5 Weird Anti-Aging Trends

In the quest for younger-looking skin, it seems like some people will do just about anything—and we mean anything. The billion dollar skin care industries are privy to the desperation of consumers and respond accordingly. Bird poop! Placenta! Blood! But should we really be slathering these things on our faces? Below, some of the weirdest anti-aging trends we've stumbled across:

Snail Slime

Back in 2013, a spa in Japan started an unusual anti-aging procedure: snail facials. The procedure involved live snails being placed on a patient's face, letting the snails do what they do best: slither around leaving trails of slime. The secreted slime mucus is full of antioxidants and copper peptides that reportedly repair damaged skin cells. For those who aren't crazy enough to put a live snail on their faces, cosmetics manufacturers have been adding slime mucus to their products, a few of which have been positively reviewed here at TIA. Maybe not so crazy?

Baby Foreskins

The use of cells from baby foreskins have been in the news recently thanks to Hydrafacial, a new cream that promises to prevent wrinkles, reverse sun damage, lighten dark spots and prevent acne—all while using stem cells from an infant's foreskin. If this sounds familiar, it's probably because Oprah endorsed a foreskin-derived cream back in 2013 (and was attacked for it). Foreskins are supposedly full of growth factors that stimulate cell renewal. A writer over at The Cut gave the cream a favorable review, but we just can't get over the ick factor.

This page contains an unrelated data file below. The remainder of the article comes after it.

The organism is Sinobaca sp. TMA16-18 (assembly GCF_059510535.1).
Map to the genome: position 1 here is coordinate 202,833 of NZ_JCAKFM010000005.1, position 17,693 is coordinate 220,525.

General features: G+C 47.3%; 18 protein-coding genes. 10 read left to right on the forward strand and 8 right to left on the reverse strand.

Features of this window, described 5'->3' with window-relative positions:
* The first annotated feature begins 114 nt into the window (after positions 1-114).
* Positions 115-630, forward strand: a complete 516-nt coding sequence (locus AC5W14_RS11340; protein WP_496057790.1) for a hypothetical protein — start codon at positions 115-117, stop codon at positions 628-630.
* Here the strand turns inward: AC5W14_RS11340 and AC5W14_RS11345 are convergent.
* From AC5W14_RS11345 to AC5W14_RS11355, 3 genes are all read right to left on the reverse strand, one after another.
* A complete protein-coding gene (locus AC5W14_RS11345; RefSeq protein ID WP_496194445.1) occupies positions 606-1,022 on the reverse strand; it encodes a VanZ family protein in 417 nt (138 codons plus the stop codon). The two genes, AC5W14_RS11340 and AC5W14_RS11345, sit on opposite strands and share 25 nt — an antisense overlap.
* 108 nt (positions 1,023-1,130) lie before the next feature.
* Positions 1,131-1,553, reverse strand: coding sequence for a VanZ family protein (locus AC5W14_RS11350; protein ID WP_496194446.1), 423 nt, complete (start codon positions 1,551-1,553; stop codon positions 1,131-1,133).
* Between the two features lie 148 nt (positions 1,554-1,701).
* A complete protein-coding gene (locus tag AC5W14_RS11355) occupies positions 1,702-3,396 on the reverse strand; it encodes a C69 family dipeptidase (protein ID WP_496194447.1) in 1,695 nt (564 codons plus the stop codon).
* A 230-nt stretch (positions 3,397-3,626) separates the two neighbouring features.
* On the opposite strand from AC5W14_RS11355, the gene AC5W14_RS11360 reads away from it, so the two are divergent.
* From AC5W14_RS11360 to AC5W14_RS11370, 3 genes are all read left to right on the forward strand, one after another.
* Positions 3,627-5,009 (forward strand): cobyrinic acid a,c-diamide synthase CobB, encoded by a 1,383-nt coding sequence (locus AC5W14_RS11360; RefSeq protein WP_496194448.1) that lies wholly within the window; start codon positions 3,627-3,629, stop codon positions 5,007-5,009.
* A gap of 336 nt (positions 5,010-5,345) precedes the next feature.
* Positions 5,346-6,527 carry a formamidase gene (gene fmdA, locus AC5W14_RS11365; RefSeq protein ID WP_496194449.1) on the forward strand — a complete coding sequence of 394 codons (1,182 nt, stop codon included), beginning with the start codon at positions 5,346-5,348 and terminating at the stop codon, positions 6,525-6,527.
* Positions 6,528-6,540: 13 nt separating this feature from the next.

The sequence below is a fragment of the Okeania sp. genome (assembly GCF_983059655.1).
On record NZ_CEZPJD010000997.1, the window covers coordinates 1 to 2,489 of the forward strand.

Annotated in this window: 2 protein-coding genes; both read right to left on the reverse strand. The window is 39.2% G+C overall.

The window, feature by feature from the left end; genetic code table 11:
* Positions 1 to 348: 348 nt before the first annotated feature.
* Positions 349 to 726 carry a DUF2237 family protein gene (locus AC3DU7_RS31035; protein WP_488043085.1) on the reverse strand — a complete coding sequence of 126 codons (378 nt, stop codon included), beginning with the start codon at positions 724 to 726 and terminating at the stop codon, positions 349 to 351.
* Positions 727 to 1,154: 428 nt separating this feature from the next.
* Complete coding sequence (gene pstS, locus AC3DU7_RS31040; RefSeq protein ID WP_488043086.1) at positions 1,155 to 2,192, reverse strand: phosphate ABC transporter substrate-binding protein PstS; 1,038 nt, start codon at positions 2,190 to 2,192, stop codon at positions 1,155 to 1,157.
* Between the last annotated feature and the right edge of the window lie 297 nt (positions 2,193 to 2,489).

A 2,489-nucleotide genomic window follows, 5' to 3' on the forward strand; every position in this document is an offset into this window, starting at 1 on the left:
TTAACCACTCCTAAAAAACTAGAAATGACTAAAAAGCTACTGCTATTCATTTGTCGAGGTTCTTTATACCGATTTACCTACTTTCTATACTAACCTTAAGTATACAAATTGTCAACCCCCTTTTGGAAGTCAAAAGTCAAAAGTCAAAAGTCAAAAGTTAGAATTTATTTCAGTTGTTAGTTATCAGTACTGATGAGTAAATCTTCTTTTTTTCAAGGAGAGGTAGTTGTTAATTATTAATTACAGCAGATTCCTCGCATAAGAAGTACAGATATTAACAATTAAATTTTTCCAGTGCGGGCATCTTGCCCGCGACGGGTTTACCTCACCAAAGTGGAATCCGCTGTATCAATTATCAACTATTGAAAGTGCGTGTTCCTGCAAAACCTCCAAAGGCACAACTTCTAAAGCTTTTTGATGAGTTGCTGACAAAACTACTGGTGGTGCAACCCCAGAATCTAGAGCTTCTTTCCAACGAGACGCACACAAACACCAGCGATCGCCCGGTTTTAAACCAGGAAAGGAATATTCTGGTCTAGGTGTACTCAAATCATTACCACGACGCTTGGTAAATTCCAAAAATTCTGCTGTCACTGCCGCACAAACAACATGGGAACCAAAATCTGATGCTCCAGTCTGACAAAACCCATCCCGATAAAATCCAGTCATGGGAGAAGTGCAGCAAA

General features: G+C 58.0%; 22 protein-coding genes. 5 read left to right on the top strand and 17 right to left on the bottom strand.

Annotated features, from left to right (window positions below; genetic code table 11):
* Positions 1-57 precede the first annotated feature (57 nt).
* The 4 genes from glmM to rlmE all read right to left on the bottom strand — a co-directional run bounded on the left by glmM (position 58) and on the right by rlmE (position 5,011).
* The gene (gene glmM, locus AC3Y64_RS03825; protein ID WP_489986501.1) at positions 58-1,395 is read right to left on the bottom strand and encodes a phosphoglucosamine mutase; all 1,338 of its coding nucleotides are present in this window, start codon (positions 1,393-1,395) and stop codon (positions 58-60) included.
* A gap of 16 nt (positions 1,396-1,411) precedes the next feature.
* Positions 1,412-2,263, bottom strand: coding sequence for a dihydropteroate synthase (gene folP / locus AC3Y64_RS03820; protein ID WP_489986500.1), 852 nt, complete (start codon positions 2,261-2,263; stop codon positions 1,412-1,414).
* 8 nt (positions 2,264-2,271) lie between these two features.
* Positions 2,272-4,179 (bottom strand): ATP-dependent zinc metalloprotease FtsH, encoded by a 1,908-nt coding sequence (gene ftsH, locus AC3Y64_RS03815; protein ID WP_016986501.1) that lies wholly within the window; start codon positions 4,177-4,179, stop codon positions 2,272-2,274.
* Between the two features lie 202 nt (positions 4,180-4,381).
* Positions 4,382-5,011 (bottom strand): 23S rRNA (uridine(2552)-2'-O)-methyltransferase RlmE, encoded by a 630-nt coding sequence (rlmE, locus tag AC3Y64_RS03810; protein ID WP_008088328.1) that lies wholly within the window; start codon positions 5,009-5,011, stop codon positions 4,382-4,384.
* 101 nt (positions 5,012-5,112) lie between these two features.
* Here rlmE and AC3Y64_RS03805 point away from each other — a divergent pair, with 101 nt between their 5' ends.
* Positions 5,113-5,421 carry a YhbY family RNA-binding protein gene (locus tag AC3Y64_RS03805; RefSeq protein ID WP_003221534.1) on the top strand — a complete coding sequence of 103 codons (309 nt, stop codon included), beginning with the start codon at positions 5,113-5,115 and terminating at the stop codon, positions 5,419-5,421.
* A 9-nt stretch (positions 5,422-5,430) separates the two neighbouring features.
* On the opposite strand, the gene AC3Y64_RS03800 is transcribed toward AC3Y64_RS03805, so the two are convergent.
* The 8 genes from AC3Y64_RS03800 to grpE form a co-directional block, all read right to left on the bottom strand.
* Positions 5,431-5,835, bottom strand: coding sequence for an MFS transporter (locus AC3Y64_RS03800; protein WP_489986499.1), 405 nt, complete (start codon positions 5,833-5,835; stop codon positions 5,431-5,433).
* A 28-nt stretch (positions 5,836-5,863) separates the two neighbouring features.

Silkworm Cocoons

A writer over at The Daily Mail insists on using silkworm cocoons to keep the ravages of age at bay. The cocoons, which are casings silkworms spin before becoming moths, are soaked in hot water before being rubbed all over the face. The water unleashes sericin, a substance rich in protein and amino acids, that coats the skin and locks in moisture. Apparently Japanese geishas have been doing it for centuries. The result? A reduction in wrinkles and a clearer complexion. Although it sounds strange, this trend is worth a gamble since it's all-natural and causes no bad side effects.

Face Shaving for Women

Most women, once we reach a certain age, start seeing sporadic hairs around our upper lip or chin, and so we wax them away accordingly. But would you shave your face if you didn't have to? Your entire face? Earlier this year, beauty blogs and websites erupted with the strange premise that women should shave their faces like men. By shaving, the blades exfoliate the skin, removing dead skin cells. Of course, you don't need us to tell you that this is rubbish.

Peat From Irish Bogs

Ógra Skincare founder Bill Kenny accidentally discovered the key to anti-aging when he discovered a perfectly preserved corpse in the bog by his home. He realized peat, a carbon-rich material found in bogs, had tremendous skin benefits, including intense preservation power. After realizing this, Kenny started bottling the bog soil and using it in anti-aging products, like Peat Face and Body Mask ($66). Other Irish skin care companies have jumped on the peat bandwagon as well, producing their own bog-derived miracle products. We love all-natural creams, but 9,000-year-old bog juice? We'll pass.